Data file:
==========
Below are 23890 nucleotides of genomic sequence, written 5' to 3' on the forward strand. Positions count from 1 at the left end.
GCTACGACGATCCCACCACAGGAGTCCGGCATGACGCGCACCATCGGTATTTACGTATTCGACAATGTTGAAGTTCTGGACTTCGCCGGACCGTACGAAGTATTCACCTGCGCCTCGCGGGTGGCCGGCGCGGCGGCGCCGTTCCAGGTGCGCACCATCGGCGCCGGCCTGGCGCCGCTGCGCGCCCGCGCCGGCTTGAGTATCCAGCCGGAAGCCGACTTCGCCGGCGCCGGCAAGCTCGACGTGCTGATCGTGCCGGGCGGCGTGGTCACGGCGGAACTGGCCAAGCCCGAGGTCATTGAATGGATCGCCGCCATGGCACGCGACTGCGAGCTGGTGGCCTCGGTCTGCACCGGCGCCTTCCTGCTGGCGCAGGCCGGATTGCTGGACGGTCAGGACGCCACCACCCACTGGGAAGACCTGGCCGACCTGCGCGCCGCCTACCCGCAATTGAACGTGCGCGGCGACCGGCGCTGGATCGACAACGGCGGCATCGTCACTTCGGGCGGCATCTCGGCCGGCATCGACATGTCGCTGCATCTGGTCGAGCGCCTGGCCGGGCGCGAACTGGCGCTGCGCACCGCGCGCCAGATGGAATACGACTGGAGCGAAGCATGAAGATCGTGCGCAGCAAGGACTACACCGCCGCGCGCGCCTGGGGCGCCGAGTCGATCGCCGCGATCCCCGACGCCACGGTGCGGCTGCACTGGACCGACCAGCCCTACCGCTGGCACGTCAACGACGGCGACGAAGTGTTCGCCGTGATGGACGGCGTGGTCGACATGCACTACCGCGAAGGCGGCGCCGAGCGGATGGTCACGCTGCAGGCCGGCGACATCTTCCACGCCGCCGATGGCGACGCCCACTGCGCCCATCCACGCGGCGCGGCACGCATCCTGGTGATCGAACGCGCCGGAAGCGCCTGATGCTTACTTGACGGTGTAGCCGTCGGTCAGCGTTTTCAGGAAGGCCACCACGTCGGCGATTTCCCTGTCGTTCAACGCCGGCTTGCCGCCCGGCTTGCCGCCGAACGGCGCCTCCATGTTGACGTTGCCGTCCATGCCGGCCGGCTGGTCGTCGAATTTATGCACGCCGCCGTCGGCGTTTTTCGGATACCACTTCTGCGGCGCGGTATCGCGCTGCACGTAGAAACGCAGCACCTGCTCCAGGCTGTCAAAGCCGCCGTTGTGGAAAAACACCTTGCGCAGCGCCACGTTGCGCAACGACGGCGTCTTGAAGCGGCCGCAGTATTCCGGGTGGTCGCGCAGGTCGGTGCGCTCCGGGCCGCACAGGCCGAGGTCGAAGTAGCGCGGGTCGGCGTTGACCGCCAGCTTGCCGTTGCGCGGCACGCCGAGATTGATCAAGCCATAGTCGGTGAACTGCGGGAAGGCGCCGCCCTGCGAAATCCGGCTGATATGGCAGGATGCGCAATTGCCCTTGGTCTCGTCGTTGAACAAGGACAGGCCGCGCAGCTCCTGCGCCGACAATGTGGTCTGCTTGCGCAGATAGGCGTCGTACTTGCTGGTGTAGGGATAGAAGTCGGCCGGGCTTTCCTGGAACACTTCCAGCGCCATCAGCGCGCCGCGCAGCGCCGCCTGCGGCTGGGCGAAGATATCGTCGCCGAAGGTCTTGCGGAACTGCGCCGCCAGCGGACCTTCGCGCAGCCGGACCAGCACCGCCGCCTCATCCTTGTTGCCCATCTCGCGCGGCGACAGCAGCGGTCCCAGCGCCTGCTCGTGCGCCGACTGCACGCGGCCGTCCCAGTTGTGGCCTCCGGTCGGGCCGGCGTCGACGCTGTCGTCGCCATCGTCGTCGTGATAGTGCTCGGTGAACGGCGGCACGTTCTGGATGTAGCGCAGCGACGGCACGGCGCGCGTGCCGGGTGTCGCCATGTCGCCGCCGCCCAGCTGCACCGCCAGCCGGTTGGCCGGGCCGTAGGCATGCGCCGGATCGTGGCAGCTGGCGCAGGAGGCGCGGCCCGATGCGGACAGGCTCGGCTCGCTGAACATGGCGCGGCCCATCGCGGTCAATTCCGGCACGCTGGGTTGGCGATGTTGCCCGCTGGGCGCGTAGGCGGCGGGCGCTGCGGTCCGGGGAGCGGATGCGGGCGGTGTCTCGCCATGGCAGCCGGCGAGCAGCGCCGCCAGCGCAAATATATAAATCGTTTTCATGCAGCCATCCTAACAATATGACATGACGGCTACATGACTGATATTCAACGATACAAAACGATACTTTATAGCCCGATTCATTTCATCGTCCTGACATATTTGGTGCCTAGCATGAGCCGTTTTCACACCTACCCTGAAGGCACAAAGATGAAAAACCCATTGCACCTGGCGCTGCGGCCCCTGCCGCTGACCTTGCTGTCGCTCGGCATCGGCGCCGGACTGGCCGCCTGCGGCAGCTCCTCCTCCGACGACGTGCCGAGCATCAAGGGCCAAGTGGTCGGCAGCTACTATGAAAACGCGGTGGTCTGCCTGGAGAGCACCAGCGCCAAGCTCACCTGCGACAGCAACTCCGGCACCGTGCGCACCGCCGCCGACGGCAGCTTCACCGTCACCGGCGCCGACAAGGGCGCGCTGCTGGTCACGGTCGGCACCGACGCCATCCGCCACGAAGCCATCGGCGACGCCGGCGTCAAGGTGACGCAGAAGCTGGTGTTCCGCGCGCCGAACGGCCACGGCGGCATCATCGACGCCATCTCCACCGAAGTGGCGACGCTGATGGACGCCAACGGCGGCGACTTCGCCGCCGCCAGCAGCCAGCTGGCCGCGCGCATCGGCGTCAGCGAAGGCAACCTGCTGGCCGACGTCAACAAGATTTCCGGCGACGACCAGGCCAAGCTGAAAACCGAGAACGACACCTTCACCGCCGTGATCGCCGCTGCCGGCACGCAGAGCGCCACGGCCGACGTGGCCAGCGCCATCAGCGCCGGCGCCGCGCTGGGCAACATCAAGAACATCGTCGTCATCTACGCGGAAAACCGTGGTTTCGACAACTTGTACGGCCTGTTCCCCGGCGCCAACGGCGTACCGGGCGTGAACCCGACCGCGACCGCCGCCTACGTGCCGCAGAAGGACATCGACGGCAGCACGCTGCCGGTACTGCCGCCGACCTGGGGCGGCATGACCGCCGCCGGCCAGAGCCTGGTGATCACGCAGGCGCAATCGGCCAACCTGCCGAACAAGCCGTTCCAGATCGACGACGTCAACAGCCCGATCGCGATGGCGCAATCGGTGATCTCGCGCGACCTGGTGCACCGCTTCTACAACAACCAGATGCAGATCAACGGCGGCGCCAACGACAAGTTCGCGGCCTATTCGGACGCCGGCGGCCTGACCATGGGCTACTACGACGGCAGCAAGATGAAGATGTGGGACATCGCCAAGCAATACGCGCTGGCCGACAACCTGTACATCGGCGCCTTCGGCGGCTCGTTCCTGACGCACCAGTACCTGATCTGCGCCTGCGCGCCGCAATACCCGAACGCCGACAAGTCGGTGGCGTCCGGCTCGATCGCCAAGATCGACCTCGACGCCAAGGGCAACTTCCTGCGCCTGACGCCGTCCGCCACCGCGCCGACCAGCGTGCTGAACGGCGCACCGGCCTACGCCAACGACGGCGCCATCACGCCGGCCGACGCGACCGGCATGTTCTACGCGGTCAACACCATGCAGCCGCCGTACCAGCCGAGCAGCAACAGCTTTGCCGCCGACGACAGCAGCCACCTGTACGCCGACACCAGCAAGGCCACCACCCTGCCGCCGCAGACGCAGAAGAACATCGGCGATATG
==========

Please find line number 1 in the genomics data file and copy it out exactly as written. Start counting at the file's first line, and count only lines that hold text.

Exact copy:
Below are 23890 nucleotides of genomic sequence, written 5' to 3' on the forward strand. Positions count from 1 at the left end.